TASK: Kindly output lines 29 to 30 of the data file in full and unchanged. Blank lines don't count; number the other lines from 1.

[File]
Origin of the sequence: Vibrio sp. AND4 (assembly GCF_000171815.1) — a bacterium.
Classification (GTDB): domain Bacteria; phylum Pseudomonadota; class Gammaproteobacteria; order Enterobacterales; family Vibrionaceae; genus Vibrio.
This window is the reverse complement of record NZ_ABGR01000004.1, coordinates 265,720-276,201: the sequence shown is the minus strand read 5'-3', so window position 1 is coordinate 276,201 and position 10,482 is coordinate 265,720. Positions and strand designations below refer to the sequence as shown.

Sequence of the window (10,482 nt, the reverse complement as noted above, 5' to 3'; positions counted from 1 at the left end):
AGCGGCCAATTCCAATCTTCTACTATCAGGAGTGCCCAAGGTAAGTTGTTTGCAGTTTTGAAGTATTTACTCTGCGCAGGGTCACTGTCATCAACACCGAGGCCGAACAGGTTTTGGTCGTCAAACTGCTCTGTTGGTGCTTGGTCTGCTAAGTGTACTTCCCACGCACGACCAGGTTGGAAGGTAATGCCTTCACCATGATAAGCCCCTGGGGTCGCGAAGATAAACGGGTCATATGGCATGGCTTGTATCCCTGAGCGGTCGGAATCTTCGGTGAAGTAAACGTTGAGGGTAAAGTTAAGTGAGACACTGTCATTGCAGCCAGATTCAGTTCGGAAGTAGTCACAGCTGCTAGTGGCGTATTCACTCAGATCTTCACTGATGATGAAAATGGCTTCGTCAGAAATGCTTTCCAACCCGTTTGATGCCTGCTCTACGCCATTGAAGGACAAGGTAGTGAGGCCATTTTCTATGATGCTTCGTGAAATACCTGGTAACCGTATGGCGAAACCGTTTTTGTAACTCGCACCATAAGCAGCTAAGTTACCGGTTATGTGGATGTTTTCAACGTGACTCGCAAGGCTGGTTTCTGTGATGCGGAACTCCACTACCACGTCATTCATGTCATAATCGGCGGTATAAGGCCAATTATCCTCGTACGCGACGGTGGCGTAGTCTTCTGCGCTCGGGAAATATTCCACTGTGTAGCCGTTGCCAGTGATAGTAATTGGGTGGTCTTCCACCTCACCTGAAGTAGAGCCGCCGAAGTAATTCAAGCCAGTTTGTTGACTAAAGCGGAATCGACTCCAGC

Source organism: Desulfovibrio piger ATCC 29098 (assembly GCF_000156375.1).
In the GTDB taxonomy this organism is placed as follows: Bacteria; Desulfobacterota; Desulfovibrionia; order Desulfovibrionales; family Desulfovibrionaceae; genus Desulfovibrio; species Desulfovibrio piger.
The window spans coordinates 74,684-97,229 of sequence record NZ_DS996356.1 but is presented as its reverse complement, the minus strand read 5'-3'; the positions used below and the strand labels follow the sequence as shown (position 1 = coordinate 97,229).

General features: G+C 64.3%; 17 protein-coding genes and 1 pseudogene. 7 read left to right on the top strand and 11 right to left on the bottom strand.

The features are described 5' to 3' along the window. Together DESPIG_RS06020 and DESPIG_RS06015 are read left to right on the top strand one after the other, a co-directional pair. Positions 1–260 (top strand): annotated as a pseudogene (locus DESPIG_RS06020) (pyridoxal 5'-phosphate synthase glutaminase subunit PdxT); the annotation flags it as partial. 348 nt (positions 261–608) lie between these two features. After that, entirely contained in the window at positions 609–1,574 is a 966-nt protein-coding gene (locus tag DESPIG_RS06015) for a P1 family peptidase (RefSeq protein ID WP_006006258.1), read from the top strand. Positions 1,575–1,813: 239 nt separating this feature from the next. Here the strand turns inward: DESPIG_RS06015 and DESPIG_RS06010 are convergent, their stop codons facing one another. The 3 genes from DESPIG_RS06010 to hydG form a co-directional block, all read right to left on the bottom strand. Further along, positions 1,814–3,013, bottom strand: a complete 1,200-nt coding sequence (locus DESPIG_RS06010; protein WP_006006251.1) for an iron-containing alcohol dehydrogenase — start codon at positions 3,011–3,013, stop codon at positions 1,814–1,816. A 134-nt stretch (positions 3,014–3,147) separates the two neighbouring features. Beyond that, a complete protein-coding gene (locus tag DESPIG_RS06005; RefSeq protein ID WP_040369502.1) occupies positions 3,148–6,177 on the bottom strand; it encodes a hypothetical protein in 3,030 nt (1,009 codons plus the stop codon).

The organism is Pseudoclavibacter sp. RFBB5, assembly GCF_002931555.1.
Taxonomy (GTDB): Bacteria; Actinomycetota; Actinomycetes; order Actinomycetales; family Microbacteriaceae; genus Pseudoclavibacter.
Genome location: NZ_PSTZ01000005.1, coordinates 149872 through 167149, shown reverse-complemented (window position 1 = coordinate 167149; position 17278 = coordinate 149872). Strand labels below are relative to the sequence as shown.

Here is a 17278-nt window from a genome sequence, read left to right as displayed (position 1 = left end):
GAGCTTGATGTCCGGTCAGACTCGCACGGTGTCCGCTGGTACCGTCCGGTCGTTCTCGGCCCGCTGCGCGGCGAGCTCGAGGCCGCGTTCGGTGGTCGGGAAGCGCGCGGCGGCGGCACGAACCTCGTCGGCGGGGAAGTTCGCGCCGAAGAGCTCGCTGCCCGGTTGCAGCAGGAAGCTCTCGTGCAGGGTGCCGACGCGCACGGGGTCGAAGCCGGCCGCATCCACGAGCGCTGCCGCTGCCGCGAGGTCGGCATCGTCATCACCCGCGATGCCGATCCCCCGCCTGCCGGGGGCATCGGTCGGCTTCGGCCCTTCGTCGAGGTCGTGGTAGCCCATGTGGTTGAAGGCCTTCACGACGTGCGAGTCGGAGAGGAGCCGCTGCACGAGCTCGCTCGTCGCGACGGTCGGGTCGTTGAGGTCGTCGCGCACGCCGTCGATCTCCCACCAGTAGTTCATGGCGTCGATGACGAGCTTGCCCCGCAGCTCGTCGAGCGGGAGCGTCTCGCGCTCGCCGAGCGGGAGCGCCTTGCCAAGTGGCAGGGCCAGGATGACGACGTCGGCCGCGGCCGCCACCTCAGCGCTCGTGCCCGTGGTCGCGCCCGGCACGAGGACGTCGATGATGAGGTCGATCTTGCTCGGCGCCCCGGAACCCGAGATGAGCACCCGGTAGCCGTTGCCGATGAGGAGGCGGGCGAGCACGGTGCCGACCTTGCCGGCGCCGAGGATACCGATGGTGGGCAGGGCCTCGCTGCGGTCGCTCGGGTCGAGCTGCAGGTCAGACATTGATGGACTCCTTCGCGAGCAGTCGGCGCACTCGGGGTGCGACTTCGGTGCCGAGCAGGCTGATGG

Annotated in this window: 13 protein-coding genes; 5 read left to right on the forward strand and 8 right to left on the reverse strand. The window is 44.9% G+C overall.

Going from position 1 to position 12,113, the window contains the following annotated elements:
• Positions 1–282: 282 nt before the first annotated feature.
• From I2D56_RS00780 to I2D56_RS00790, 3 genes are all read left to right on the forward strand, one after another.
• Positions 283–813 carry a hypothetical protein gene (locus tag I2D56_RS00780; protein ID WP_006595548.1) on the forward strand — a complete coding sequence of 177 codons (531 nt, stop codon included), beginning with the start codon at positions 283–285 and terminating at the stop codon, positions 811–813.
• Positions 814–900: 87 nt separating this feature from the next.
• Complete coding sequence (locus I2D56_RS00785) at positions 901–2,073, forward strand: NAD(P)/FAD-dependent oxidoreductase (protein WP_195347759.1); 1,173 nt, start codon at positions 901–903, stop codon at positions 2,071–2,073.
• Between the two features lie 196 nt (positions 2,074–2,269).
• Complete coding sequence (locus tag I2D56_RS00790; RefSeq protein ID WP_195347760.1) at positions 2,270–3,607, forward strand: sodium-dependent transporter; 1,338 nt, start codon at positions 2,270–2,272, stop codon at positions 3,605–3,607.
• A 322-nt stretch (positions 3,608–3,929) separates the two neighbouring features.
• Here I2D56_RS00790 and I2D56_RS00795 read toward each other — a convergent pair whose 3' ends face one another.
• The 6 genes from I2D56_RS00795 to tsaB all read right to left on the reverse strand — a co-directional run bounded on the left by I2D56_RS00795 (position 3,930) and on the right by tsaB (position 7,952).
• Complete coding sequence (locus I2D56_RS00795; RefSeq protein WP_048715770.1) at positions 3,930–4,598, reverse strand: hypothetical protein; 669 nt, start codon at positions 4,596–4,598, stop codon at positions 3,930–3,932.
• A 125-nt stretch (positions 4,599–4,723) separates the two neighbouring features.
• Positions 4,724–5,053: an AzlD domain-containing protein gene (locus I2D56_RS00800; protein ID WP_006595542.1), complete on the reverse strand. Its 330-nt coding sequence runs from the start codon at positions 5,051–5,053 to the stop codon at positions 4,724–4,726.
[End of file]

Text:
• A 125-nt stretch (positions 4,599–4,723) separates the two neighbouring features.
• Positions 4,724–5,053: an AzlD domain-containing protein gene (locus I2D56_RS00800; protein ID WP_006595542.1), complete on the reverse strand. Its 330-nt coding sequence runs from the start codon at positions 5,051–5,053 to the stop codon at positions 4,724–4,726.